When employees represent themselves in court, their court documents are often woefully short on specifics. More courts are getting aggressive, quickly tossing out these pro se cases. That’s good news for employers.
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The ADA requires employers to work with employees who need reasonable accommodations. Show you did so in good faith by documenting the process. That means tracking email exchanges, taking notes during meetings and generally responding as quickly as possible. Be sure to note the employee’s actions, too.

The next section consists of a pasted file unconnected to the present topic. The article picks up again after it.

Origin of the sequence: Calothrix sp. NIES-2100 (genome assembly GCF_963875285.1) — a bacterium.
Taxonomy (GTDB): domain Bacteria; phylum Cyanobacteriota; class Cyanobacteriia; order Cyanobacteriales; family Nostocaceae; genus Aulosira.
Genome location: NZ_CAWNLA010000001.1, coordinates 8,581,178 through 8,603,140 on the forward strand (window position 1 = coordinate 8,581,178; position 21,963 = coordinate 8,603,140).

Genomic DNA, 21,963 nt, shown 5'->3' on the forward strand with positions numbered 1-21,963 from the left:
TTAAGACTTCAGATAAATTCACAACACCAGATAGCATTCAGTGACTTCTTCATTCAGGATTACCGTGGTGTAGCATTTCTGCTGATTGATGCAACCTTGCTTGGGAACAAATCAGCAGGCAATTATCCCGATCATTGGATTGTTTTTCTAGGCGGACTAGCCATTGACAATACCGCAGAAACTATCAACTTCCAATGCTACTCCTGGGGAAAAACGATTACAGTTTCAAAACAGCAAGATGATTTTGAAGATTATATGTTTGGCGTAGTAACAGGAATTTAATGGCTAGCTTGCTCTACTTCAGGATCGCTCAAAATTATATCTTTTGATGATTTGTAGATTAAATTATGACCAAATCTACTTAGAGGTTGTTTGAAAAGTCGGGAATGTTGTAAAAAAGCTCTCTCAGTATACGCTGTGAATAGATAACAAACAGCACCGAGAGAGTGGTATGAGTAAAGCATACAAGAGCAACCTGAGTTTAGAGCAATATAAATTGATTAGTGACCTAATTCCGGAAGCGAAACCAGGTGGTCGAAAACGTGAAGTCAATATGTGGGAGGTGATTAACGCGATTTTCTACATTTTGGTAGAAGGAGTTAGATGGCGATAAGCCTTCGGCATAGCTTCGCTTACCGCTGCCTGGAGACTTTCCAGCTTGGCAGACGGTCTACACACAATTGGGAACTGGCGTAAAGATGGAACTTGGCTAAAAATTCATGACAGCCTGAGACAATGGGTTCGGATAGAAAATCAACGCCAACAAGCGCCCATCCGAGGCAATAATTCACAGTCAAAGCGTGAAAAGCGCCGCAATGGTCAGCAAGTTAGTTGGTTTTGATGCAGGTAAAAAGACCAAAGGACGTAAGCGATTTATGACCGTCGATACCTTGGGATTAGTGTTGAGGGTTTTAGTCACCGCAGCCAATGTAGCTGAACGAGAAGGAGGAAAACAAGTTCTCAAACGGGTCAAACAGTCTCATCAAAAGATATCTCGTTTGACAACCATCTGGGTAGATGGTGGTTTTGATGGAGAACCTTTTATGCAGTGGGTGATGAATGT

Under the state’s workers’ compensation law, Pennsylvania employees have 120 days to report workplace injuries to their employers. But employers are free to require more immediate reports. Firing the employee for breaking a timely accident reporting rule doesn’t violate the law.
Disabled employees who need reasonable accommodations are entitled to what the ADA calls the interactive reasonable accommodations process. What exactly that means varies by the individual and may change over time. Employers that consider the interactive process as a one-time thing may end up in court.
Non-compete agreements place legal contractual reins on ex-employees who are setting up competing firms or going to work for competitors. Non-disclosure agreements can be separate from non-compete agreements and restrict the disclosure of trade secrets, marketing plans and confidential information.